A Living Art Gallery: the Village of San Sperate in Sardinia

Art gallery, cr-.italymagazine.com

Art gallery, cr-.italymagazine.com

Imagine a Sardinian village where every house is brightly painted with murals, and every street feels like a giant comic strip or a huge art reference book.

Most tourists who choose Sardinia go there because of the fantastic coastline with its azure waters and perfect white beaches. Like Australia, Sardinia seems to be an island which is only populated around the edges: very few venture into the interior.

Tourists who fly into Cagliari will be heading no doubt for the Costa del Sud or the Golfo di Cagliari to the east, but not many of them will go 20 or so miles inland to the village of San Sperate, a unique settlement which is a kind of living art gallery.

Village or Art Gallery?

San Sperate is a village of murals (describing itself as a paese museo) with a total of 320 large wall paintings. It’s rather like walking inside a kaleidoscope: even some of the trees are painted in primary colours.

Painting the walls of its houses was begun in the 1960s by the local artist Pinuccio Sciola on return from living abroad. Soon painters from other countries came to add their own different styles and techniques. The result ranges from trompe l’oeil windows, balconies and lines of washing, to historic scenes and copies of famous works of art. Sciola is also Sardinia’s best known sculptor, and there are examples of his work carved from the local stone, clearly related to the prehistoric monuments of Sardinian burial sites.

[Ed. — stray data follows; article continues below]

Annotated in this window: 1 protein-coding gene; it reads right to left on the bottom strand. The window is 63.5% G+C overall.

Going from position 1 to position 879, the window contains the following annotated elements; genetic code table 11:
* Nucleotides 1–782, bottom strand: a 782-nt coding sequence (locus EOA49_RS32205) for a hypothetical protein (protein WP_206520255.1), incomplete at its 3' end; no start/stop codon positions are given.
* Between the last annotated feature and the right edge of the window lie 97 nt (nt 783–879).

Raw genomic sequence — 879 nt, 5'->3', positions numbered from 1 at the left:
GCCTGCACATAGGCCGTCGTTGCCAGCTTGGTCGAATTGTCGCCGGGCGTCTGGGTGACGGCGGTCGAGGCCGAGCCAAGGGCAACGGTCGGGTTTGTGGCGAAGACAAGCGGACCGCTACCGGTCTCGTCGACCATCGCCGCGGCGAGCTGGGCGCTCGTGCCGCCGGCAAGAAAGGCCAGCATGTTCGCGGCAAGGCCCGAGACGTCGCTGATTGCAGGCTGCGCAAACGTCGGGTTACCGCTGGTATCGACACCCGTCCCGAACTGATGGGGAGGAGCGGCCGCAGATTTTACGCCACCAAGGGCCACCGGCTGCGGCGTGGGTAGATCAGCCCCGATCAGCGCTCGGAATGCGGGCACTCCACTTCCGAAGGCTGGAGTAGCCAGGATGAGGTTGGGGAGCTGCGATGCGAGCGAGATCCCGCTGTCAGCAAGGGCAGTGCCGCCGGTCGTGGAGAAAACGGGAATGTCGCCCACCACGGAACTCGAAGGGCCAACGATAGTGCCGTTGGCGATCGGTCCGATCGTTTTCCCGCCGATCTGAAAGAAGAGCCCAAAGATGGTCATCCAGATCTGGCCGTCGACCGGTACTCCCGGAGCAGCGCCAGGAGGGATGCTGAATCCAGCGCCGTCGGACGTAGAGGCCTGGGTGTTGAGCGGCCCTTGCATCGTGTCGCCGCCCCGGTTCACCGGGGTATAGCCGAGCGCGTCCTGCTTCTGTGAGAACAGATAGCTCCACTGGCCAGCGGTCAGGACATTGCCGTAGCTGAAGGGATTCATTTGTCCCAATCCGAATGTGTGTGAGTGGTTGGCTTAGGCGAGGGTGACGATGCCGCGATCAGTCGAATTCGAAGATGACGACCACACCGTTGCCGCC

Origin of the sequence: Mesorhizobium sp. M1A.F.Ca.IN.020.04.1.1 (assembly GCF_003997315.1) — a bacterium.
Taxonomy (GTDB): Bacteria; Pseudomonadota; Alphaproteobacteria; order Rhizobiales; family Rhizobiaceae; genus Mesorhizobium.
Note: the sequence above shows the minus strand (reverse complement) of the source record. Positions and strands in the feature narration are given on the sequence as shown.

You don’t need to hire a car to get there: a bus from Piazza Matteotti will take you to the centre of San Sperate. Get off as soon as you see a mural of a large mask on the gable end of a house. This is a copy of a bronze Age mask actually found in the village and now in the museum in Cagliari.

Wander down that side street and you’ll see murals of life in San Sperate 100 years ago, a Picasso-esque house wall of distorted brightly coloured images, and an interesting high wall painted to resemble a space for hanging agricultural tools, painted so realistically with shadows that they look ready to be unhooked and used. One artist must have been a Piero della Francesca fan because there are several copies of his most famous paintings scattered throughout the village, including one next to the bakery with its rather more mundane image of an oven.

And if you need a delicious lunch after wandering round discovering all these murals, you need look no further than the modest trattoria on the main street which serves the most delicius ravioli in orange sauce.

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